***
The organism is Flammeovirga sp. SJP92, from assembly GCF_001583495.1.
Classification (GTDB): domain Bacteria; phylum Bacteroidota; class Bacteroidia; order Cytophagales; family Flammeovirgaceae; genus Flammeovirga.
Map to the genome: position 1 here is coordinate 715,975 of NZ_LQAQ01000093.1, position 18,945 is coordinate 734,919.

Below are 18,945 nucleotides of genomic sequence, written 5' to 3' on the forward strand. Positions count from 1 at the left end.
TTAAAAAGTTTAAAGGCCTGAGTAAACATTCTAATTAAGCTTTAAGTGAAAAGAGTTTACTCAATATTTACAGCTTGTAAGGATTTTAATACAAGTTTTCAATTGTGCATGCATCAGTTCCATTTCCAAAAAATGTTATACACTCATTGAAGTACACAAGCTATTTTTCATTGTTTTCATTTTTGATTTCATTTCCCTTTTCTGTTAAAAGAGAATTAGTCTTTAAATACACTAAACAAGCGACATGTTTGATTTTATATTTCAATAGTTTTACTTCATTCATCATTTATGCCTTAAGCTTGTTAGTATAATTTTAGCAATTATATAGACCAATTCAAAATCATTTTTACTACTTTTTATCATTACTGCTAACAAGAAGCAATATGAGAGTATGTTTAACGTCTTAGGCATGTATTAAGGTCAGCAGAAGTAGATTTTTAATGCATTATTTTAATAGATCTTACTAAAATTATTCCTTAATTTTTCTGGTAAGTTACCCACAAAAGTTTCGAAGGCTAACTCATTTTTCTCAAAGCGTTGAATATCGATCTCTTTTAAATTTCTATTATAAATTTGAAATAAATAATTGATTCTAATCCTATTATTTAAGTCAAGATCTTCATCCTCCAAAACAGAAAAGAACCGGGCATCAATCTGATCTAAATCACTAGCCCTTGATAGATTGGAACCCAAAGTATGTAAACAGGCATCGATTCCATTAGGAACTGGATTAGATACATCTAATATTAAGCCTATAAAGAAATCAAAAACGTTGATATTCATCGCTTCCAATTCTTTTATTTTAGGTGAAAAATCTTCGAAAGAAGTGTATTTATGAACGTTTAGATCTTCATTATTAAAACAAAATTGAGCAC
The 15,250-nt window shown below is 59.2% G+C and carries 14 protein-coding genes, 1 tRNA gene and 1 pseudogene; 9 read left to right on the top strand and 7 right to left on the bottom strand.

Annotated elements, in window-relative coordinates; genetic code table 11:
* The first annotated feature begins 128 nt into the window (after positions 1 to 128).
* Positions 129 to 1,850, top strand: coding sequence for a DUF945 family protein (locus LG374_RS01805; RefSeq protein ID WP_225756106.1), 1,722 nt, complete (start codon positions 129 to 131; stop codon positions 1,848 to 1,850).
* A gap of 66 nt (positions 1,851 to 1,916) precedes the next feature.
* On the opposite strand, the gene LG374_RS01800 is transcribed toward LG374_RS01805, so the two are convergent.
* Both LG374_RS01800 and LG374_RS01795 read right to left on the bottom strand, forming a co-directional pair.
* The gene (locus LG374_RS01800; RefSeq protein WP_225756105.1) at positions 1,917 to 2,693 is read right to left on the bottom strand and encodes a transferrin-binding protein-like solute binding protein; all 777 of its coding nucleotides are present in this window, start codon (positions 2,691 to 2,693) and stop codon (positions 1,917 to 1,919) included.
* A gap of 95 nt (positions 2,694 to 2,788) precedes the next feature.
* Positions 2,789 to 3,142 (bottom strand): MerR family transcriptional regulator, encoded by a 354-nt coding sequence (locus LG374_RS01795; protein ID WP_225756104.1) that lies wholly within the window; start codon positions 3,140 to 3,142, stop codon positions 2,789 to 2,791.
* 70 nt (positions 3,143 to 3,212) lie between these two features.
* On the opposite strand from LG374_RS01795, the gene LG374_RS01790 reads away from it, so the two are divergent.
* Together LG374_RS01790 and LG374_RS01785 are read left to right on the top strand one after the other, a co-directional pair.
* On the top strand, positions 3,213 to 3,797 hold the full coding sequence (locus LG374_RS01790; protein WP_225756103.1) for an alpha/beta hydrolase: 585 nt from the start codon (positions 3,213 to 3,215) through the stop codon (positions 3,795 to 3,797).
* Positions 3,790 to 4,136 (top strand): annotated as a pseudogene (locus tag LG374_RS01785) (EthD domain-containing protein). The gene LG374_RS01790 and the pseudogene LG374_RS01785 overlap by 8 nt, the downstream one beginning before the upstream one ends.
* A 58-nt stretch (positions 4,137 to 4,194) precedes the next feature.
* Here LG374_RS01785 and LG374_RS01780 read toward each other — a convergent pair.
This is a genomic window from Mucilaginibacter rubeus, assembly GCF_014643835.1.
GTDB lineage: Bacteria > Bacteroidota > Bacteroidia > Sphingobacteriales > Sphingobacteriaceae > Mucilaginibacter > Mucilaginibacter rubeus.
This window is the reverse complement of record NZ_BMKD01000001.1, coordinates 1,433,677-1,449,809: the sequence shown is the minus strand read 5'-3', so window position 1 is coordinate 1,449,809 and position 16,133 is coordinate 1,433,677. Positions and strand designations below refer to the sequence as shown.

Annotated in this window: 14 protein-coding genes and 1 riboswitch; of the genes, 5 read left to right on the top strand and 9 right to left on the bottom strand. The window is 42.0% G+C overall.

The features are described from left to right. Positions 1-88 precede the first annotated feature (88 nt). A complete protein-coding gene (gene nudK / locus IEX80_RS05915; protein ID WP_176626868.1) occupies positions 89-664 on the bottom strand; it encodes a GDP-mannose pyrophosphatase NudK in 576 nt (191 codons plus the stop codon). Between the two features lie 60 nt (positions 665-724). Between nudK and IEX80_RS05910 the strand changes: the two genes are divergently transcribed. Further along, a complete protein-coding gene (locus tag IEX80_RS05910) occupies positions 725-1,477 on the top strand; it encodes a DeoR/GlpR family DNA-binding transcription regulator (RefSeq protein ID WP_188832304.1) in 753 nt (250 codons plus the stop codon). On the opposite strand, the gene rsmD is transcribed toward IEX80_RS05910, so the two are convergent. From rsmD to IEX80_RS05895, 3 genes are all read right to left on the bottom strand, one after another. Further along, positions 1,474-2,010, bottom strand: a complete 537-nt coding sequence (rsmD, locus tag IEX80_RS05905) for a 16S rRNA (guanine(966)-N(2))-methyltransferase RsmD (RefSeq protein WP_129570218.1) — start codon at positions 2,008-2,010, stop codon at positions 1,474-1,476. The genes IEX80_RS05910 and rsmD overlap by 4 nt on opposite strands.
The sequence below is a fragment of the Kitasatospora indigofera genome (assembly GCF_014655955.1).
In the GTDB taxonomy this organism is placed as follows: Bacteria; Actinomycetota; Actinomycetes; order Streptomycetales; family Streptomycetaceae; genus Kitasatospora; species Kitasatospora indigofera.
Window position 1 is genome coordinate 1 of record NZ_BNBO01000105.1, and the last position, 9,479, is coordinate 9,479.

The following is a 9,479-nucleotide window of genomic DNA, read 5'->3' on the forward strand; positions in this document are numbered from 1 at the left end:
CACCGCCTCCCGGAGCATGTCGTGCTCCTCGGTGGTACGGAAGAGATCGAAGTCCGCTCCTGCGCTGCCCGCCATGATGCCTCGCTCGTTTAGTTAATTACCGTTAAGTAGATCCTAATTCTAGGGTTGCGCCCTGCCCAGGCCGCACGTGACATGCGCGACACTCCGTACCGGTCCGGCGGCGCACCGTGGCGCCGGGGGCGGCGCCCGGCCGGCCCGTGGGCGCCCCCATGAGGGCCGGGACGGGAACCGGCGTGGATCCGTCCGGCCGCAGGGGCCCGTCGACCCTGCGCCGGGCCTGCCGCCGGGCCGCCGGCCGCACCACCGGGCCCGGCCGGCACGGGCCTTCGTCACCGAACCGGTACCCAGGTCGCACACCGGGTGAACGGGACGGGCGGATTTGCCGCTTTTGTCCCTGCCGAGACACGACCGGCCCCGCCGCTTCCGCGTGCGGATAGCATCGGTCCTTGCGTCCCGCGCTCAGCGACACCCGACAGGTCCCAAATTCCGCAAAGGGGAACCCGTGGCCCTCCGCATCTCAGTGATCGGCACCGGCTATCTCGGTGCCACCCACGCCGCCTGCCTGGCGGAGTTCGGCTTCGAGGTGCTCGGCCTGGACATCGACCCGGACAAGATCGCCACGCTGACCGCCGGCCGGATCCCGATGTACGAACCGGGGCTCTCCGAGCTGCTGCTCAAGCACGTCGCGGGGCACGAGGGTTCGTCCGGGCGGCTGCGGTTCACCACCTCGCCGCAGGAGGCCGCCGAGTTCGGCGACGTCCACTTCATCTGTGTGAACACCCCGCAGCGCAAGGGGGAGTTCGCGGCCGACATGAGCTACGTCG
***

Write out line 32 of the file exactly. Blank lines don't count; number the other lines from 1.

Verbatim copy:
CACCGCCTCCCGGAGCATGTCGTGCTCCTCGGTGGTACGGAAGAGATCGAAGTCCGCTCCTGCGCTGCCCGCCATGATGCCTCGCTCGTTTAGTTAATTACCGTTAAGTAGATCCTAATTCTAGGGTTGCGCCCTGCCCAGGCCGCACGTGACATGCGCGACACTCCGTACCGGTCCGGCGGCGCACCGTGGCGCCGGGGGCGGCGCCCGGCCGGCCCGTGGGCGCCCCCATGAGGGCCGGGACGGGAACCGGCGTGGATCCGTCCGGCCGCAGGGGCCCGTCGACCCTGCGCCGGGCCTGCCGCCGGGCCGCCGGCCGCACCACCGGGCCCGGCCGGCACGGGCCTTCGTCACCGAACCGGTACCCAGGTCGCACACCGGGTGAACGGGACGGGCGGATTTGCCGCTTTTGTCCCTGCCGAGACACGACCGGCCCCGCCGCTTCCGCGTGCGGATAGCATCGGTCCTTGCGTCCCGCGCTCAGCGACACCCGACAGGTCCCAAATTCCGCAAAGGGGAACCCGTGGCCCTCCGCATCTCAGTGATCGGCACCGGCTATCTCGGTGCCACCCACGCCGCCTGCCTGGCGGAGTTCGGCTTCGAGGTGCTCGGCCTGGACATCGACCCGGACAAGATCGCCACGCTGACCGCCGGCCGGATCCCGATGTACGAACCGGGGCTCTCCGAGCTGCTGCTCAAGCACGTCGCGGGGCACGAGGGTTCGTCCGGGCGGCTGCGGTTCACCACCTCGCCGCAGGAGGCCGCCGAGTTCGGCGACGTCCACTTCATCTGTGTGAACACCCCGCAGCGCAAGGGGGAGTTCGCGGCCGACATGAGCTACGTCG